calculusfunctions Group TitleBest ResponseYou've already chosen the best response.2
I don't think it's still the most efficient method. I think @experimentX 's method now seems easier. Let's see how that pans out.
 one year ago

experimentX Group TitleBest ResponseYou've already chosen the best response.3
change it into half angle formula \[ 2 4 ( \cos (12) + \cos (132) )  2 + 4 (\cos (24) + \cos (96)) + 2 \] seems that all values are in 120, 72,144 == 18, 36 ... that should solve it.
 one year ago

RadEn Group TitleBest ResponseYou've already chosen the best response.2
anyway maybe like this : i think we can use the formulas : sin^2 x = (1cos2x)/2 and cos^2 x = (1+cos2x)/2 sin^2 (6)+cos^2 (12)+cos^2 (48)+sin^2 (66) = (1cos12)/2 + (1+cos24)/2 + (1+cos96)/2 + (1cos132)/2 = {4 + cos96 +cos24  (cos132+cos12)}/2 Hint : cosA + cosB = 2cos((A+B)/2)*cos((AB)/2) = {4 + 2cos60cos36  (2cos72cos60)}/2 = {4 + 2*1/2*cos36  2*cos72*1/2}/2 = {4 + cos36  cos72}/2 = {4 + cos36  cos2(36)}/2 = {4 + cos36  (2cos^2(36)  1)}/2 = {4 + cos36  2cos^2(36) + 1}/2 = {5 + cos36  2cos^2(36) }/2
 one year ago

calculusfunctions Group TitleBest ResponseYou've already chosen the best response.2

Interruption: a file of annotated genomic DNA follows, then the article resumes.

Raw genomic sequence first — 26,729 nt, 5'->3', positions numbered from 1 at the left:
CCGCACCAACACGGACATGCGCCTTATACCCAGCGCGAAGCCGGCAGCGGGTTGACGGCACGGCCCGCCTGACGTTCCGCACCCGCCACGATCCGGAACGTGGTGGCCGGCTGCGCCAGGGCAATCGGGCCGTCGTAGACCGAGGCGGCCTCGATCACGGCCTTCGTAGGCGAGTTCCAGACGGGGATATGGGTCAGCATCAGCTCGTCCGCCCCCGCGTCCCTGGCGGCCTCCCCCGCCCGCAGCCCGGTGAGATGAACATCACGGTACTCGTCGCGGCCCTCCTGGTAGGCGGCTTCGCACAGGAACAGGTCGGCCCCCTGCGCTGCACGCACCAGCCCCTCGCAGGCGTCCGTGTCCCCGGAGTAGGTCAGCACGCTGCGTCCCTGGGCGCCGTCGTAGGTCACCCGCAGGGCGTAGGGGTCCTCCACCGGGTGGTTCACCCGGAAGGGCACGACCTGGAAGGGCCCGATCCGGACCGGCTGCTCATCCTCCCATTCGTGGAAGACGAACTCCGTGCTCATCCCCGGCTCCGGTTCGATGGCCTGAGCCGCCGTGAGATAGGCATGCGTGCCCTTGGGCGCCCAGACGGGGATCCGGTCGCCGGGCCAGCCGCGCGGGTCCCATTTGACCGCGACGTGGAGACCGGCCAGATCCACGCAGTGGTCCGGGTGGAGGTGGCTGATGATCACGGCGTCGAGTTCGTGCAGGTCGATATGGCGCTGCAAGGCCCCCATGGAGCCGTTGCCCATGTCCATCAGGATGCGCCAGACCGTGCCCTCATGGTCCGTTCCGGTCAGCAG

\[\sin \frac{ \theta }{ 2 }=\sqrt{\frac{ 1\cos \theta }{ 2 }}\]and\[\cos \frac{\theta }{ 2 }=\sqrt{\frac{ 1+\cos \theta }{ 2 }}\]This is what @experimentX meant by half angle formula.
 one year ago

RadEn Group TitleBest ResponseYou've already chosen the best response.2
the last, just put cos(36) = (sqrt(5) + 1)/4 like @calculusfunctions said before
 one year ago

calculusfunctions Group TitleBest ResponseYou've already chosen the best response.2
Any way you look at it the problem is tedious! @RadEn 's solution is also valid. The bottom line is we're all correct in our methods, and they all appear to be tedious! @RadEn I gave the medal to @experimentX earlier but you also clearly deserve it. I wish you could award a medal to more than one person.
 one year ago

experimentX Group TitleBest ResponseYou've already chosen the best response.3
well .. i think the same :)
 one year ago
See more questions >>>
Your question is ready. Sign up for free to start getting answers.
spraguer
(Moderator)
5
→ View Detailed Profile
is replying to Can someone tell me what button the professor is hitting...
23
 Teamwork 19 Teammate
 Problem Solving 19 Hero
 Engagement 19 Mad Hatter
 You have blocked this person.
 ✔ You're a fan Checking fan status...
Thanks for being so helpful in mathematics. If you are getting quality help, make sure you spread the word about OpenStudy.